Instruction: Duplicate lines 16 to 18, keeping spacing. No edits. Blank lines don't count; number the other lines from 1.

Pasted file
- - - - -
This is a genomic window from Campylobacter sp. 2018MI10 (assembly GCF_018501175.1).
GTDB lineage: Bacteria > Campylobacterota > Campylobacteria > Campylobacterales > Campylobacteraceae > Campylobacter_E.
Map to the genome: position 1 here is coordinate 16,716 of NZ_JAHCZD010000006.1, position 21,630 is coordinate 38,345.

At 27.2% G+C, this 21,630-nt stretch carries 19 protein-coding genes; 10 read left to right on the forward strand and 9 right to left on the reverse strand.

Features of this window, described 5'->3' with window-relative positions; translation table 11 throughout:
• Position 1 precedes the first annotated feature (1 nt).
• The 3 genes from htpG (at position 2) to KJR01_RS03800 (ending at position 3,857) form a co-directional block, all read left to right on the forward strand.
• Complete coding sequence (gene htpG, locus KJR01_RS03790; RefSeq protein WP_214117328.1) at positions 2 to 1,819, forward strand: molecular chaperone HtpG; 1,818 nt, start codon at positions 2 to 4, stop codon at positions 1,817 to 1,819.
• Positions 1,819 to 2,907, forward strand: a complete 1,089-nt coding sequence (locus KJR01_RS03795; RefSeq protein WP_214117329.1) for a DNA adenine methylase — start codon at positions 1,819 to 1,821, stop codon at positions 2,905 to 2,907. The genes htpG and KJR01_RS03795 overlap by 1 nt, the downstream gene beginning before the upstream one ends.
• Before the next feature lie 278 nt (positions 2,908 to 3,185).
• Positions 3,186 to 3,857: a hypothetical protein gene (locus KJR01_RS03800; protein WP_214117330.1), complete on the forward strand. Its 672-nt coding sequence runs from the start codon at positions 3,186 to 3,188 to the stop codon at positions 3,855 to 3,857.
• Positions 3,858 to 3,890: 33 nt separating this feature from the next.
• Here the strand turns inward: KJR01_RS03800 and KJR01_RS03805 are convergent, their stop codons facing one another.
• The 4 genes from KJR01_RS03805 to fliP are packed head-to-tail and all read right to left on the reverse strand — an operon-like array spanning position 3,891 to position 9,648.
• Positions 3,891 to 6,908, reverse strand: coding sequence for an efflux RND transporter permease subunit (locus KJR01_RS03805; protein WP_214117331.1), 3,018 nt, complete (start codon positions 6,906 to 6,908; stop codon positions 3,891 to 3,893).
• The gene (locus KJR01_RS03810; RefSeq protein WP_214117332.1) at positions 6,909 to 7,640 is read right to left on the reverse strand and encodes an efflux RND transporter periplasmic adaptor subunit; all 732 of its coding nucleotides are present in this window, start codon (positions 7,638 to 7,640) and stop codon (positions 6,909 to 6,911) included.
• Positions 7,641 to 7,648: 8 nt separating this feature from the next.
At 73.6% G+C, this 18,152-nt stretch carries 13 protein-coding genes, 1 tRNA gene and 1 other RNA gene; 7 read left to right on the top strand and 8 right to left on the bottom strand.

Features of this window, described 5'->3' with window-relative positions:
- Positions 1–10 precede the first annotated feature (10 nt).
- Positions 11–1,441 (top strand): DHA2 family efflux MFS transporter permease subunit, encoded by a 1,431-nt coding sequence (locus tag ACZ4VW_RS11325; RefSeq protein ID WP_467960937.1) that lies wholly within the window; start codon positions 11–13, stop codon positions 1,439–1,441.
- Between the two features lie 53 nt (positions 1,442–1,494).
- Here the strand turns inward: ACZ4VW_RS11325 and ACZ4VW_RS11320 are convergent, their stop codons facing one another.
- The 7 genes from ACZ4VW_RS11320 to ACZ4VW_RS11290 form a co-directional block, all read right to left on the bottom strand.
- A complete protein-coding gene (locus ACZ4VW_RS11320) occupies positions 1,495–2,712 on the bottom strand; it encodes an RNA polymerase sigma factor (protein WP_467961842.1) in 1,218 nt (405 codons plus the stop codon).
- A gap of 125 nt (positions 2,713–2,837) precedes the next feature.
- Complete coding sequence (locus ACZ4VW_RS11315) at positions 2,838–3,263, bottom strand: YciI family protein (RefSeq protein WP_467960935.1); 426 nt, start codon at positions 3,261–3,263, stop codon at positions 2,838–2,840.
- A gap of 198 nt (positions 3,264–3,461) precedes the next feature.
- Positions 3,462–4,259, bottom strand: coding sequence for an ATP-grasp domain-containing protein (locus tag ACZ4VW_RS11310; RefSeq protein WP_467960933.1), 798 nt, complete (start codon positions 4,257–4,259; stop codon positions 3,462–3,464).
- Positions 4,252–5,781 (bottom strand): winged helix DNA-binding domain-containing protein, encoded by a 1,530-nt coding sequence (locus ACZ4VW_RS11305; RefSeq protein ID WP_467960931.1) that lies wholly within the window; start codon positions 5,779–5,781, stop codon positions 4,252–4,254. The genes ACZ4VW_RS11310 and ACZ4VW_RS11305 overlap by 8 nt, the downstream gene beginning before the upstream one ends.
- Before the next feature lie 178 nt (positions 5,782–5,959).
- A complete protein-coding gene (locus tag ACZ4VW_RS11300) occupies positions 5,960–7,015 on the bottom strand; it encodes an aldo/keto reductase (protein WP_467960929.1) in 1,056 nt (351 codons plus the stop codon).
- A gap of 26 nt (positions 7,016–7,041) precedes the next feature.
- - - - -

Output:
• The gene (locus KJR01_RS03810; RefSeq protein WP_214117332.1) at positions 6,909 to 7,640 is read right to left on the reverse strand and encodes an efflux RND transporter periplasmic adaptor subunit; all 732 of its coding nucleotides are present in this window, start codon (positions 7,638 to 7,640) and stop codon (positions 6,909 to 6,911) included.
• Positions 7,641 to 7,648: 8 nt separating this feature from the next.
At 73.6% G+C, this 18,152-nt stretch carries 13 protein-coding genes, 1 tRNA gene and 1 other RNA gene; 7 read left to right on the top strand and 8 right to left on the bottom strand.